Institutions, Institutions, Institutions….
Rock Stars and pop fans have rocked to end poverty at the Live 8 concerts. But will rock concerts — even those that generate money and demands for more money from governments — create prosperity in Africa?
The best commentary came from Africans, including a Kenyan farmer, Peter Kanans, who quoted in a very insightful Washington Post (requires simple registration) article by Emily Wax, “Among Ordinary Africans, G-8 Seems Out of Touch“:
“Even if they cancel the debt, even if they give our governments aid money, ordinary Africans will not benefit,” he said. “That money will only make the corrupt people richer and Africans international beggars for decades to come.”
Others were equally clear:
Ousmane Sembene, the prominent Senegalese-born filmmaker, shocked a crowd of earnest young people in London during a talk in early June when he condemned the G-8 and the Live 8 concerts as “fake,” and added: “African heads of state who buy into that idea of aid are all liars. The only way for us to come out of poverty is to work hard.”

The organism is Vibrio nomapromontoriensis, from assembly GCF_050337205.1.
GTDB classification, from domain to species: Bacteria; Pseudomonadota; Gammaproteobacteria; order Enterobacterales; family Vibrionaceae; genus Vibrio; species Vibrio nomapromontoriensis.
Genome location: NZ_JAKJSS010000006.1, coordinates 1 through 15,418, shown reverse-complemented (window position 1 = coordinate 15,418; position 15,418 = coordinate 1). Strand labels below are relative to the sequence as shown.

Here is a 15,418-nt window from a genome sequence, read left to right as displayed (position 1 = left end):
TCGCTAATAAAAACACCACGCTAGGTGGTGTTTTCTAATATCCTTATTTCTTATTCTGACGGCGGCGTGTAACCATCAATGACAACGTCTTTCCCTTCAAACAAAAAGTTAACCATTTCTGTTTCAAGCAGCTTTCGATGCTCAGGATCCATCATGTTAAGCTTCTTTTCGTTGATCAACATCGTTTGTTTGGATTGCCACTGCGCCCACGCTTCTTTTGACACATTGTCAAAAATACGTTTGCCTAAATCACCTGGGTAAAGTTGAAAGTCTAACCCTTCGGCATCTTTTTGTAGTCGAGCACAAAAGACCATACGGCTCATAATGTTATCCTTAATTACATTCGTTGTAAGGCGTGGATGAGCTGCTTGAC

I would add to Sembene’s arguments, however, that above all what Africans need are good institutions, without which lots of hard work will get you nothing (since it will just be confiscated by the corrupt rulers). (I gave a basic overview of the importance of institutions and how they shape institutions in the short paper I delivered in Moscow last year, “The Role of Institutions and Law in Economic Development.”)